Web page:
Global stocks followed Wall Street higher after US financial regulators eased post-2008 crisis rules, which helped investors put to one side a resurgence in coronavirus cases.
In Asia-Pacific trading on Friday, Japan’s benchmark Topix, Australia’s S&P/ASX 200 and South Korea’s Kospi all climbed 0.7 per cent.
The exception in the region was Hong Kong, where the Hang Seng index fell 0.4 per cent after the US Senate unanimously passed a bill targeting officials who undermine the city’s semi-autonomous status. The legislation is in part a response to Beijing’s move to impose a controversial national security law on the former British colony.
China’s onshore market remained closed for a public holiday.
Overnight, Wall Street’s S&P 500 closed 1.1 per cent higher as financial stocks rallied after US regulators relaxed rules that prevent banks investing in or sponsoring hedge funds or private equity funds.
The prohibition was part of the Volcker rule, which banks have lobbied intensively to amend, and the change is expected to release up to $40bn in capital for lenders.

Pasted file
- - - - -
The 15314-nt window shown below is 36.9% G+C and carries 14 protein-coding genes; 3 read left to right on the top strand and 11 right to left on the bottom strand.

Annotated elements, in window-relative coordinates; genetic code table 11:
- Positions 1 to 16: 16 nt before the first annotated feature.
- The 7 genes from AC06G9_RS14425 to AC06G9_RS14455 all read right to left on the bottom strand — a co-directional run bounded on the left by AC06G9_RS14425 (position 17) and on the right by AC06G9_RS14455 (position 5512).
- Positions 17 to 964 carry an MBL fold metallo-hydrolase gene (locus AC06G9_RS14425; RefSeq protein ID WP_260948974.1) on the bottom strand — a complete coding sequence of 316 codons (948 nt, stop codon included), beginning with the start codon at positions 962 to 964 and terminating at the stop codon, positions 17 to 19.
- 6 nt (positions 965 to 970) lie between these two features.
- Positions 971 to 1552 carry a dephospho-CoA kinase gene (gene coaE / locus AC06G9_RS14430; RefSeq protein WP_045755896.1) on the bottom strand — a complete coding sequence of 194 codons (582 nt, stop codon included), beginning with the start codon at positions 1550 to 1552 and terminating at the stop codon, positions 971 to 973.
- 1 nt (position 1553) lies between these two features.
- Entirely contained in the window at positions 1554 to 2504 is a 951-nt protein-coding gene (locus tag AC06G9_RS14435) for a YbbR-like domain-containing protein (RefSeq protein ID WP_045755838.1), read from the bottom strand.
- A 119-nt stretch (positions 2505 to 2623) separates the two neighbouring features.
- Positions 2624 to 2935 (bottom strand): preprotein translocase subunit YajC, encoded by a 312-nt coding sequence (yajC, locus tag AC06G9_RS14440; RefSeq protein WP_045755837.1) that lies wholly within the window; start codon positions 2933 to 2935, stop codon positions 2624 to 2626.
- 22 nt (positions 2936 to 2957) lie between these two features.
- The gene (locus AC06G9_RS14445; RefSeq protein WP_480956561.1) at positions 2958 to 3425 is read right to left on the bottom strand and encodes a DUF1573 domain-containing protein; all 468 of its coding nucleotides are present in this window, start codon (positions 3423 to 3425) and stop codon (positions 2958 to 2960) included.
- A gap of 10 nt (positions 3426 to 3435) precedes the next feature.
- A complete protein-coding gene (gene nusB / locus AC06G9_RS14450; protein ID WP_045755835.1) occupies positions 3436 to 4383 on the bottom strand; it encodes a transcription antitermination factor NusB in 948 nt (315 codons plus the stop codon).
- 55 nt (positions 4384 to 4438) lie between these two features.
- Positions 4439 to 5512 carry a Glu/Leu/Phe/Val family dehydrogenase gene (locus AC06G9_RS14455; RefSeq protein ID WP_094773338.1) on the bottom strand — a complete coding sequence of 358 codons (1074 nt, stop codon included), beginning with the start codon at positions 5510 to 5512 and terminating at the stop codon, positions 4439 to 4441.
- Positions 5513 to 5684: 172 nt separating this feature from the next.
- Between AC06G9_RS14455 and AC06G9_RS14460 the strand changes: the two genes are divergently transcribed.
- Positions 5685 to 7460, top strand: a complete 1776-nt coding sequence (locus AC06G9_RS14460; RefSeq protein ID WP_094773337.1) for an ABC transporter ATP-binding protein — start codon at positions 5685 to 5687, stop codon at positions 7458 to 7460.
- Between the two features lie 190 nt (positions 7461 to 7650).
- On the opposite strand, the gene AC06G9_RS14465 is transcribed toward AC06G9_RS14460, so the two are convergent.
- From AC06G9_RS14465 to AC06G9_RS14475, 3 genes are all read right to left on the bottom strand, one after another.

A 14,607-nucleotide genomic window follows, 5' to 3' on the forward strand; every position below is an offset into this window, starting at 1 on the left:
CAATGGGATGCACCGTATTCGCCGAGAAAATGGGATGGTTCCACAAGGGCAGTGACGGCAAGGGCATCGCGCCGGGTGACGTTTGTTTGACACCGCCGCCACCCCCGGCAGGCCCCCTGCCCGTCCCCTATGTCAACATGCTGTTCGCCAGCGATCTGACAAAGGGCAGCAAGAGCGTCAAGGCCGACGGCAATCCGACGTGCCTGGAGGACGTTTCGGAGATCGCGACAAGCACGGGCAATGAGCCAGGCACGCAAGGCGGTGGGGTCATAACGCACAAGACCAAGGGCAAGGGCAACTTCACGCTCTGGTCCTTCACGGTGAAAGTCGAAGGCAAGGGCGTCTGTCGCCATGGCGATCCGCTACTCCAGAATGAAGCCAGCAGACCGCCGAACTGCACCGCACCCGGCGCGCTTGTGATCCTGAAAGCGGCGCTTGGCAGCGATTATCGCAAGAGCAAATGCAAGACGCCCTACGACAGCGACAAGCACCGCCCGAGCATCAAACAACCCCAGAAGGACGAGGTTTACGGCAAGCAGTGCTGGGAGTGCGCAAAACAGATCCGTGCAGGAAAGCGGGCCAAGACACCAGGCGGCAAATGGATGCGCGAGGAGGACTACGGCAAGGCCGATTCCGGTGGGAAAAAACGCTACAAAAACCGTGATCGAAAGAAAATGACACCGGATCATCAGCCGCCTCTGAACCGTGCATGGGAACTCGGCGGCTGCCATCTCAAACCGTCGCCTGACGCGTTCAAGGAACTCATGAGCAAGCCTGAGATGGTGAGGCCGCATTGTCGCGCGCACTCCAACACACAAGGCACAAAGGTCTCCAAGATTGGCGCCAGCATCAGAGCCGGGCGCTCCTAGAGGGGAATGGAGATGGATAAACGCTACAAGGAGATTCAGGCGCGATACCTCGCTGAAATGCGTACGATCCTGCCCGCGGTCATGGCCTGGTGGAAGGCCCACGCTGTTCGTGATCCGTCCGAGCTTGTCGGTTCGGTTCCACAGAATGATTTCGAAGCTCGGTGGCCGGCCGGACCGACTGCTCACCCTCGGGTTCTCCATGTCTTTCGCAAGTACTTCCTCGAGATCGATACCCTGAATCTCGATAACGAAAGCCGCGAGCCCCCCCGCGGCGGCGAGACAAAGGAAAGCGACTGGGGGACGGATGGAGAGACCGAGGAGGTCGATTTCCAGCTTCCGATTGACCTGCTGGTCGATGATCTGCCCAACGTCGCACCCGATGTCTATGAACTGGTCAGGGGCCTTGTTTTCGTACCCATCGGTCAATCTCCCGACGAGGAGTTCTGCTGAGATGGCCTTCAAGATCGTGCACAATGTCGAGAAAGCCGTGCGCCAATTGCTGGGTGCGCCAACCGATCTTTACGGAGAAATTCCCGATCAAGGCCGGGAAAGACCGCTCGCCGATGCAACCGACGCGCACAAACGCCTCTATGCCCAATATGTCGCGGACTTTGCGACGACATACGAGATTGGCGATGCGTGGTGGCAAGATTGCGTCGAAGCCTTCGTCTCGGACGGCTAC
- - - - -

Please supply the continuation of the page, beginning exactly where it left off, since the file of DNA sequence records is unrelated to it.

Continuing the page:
That development helped offset concerns over a surge in US coronavirus infections that prompted Texas to delay its economic reopening.
Futures markets pointed to a quiet start when Wall Street begins trading later in the day, with the S&P 500 tipped to open 0.1 per cent lower. The FTSE 100 was expected to climb 0.7 per cent.
The latest gains for Asian stocks reflect a broad rebound for the region after fears that a coronavirus resurgence could hit the reopening of economies prompted markets to fall at the start of the week.
The selling “seems to be much more from the retail [investor] side”, said Andy Maynard, a Hong Kong-based trader at China Renaissance, of the drop in the territory’s stocks. Mr Maynard added that the institutional investors that drive market moves showed few signs of piling out of the city’s stocks despite the latest political troubles.
Oil prices continued to rise after rallying on Thursday. Brent crude, the international benchmark, gained 1.2 per cent to $41.56 a barrel, while US marker West Texas Intermediate climbed 1.1 per cent to $39.15.